Something outstanding may be going on the site where the Mouse House stood for over a century. Perhaps they are going to construct a much-needed new museum in that parking area, that will be much bigger and better than its outdated predecessor that currently sits inside Turn Two. Time will tell, but this week the Indianapolis Motor Speedway is losing one of the landmarks that just oozes history. I find that just a little sad.

George Phillips

6 Responses to “Mourning the Loss of the Mouse House”

  1. Maurice E. Kessler Says:

    Post could not be read. Shown as error 404

    • My apologies to those that follow this blog and get e-mails when a new post goes up. I wrote the bulk of this Monday night and loaded it up to the site. I forgot to schedule it ahead of time, but realized my mistake as soon as I clicked “Publish”. By that time, it had gone out live, so I immediately deleted it. I then loaded it back up, scheduled to drop in today, where I was able to edit and make some last minute changes on Tuesday night. You are not the only one to contact me about the error message you received. Again, my apologies for any confusion. – GP

  2. What a shame this tiny bit of IMS history is being removed. I would have preferred it to have been rehabilitated and possibly rented out AirBB style. It is surrounded by parking spaces, it’s such a small footprint how many more spaces could be added in its space? I assume there is a “good reason “ for its removal but that doesn’t mean it’s right to do so.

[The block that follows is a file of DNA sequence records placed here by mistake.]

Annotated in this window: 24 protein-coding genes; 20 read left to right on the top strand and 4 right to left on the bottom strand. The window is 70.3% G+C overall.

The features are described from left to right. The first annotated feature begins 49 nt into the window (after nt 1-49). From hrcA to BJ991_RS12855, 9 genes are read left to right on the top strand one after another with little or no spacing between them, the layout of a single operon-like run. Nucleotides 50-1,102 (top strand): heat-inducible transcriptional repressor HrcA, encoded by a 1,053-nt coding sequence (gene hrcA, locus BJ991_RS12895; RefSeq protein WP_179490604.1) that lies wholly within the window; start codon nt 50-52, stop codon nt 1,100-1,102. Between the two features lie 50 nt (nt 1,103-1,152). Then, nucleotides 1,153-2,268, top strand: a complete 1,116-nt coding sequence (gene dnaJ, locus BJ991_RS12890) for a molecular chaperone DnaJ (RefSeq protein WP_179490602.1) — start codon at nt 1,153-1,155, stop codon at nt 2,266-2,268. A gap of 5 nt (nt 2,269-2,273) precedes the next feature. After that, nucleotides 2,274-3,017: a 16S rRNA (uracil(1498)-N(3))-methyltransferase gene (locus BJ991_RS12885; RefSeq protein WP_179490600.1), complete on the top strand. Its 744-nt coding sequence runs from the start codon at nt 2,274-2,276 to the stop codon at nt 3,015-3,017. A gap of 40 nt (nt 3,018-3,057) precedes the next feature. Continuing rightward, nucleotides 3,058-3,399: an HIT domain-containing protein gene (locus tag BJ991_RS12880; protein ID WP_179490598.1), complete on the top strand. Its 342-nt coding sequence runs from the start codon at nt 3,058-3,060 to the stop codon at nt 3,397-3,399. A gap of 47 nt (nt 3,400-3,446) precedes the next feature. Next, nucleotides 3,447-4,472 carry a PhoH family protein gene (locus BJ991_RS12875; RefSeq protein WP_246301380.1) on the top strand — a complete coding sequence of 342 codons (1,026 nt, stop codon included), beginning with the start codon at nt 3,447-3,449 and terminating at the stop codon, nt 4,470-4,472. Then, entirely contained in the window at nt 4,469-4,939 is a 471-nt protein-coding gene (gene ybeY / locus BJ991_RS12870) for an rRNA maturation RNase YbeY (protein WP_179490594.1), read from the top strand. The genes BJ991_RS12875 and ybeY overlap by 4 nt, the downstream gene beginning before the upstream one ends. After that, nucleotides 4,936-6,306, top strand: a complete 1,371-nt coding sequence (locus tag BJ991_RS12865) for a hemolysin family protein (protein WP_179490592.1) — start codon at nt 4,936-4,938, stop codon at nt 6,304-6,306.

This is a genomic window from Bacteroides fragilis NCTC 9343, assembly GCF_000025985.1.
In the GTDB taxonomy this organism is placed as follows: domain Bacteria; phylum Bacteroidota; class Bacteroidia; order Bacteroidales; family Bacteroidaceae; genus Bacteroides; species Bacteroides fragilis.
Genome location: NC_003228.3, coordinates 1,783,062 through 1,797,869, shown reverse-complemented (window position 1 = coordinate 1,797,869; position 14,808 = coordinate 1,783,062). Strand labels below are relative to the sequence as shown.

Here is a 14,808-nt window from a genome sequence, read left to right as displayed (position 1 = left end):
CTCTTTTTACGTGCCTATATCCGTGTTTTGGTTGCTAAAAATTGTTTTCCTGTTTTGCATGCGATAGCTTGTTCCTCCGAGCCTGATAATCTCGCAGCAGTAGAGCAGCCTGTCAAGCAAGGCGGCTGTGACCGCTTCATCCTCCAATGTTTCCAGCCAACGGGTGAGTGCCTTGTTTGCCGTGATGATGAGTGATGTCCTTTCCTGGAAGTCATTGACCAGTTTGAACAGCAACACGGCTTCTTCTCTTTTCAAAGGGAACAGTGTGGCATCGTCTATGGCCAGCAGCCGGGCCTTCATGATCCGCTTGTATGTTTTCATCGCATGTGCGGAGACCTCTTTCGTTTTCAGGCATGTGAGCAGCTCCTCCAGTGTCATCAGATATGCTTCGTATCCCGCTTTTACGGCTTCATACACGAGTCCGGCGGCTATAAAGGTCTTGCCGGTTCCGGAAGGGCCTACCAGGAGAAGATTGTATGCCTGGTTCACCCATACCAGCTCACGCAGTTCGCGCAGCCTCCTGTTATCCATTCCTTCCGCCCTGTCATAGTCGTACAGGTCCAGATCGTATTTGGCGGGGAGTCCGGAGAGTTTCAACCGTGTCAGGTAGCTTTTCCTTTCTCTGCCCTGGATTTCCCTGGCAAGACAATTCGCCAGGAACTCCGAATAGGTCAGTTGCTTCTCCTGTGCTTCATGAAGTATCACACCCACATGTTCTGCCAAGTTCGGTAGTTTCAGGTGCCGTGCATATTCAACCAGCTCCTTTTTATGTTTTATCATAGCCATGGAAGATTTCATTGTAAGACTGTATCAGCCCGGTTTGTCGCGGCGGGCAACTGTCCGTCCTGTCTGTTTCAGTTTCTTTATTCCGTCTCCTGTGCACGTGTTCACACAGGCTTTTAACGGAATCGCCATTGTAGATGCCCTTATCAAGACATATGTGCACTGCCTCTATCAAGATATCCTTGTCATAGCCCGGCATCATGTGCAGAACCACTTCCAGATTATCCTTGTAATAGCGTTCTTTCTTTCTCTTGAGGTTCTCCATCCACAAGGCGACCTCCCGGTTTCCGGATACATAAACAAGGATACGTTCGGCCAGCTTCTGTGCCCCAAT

3. I also cherish old houses and buildings and hate to see them torn down. That house was part of history and should have been saved. This is the first move Roger Penske has made concerning the Speedway that I don’t agree with.

  4. Bruce Waine Says:

    Time Marches On …… But not necessarily forward.

    Am reminded of the original Gasoline Alley and then the Indianapolis Motor Speedwaty Motel & what a draw it would have been if a portion of the Gasoline Alley garages were preserved within Gasoline Alley (not necessarily as a single exhibit in the IMS Museum) and the Speedway Motel likewise had not been destroyed.

    Not to diminish the history of the Mouse House, the following article was printed in an issue of Behind the Wheel.

    MARCH 5, 2009 · 2:48 AM

    Indianapolis Motor Speedway Motel: 1963-2009

    This week, demolition crews will knock down the final wall of the 96 room Brickyard Crossing Inn, originally dubbed the Indianapolis Motor Speedway Motel, which was abruptly closed by the Indianapolis Motor Speedway in December.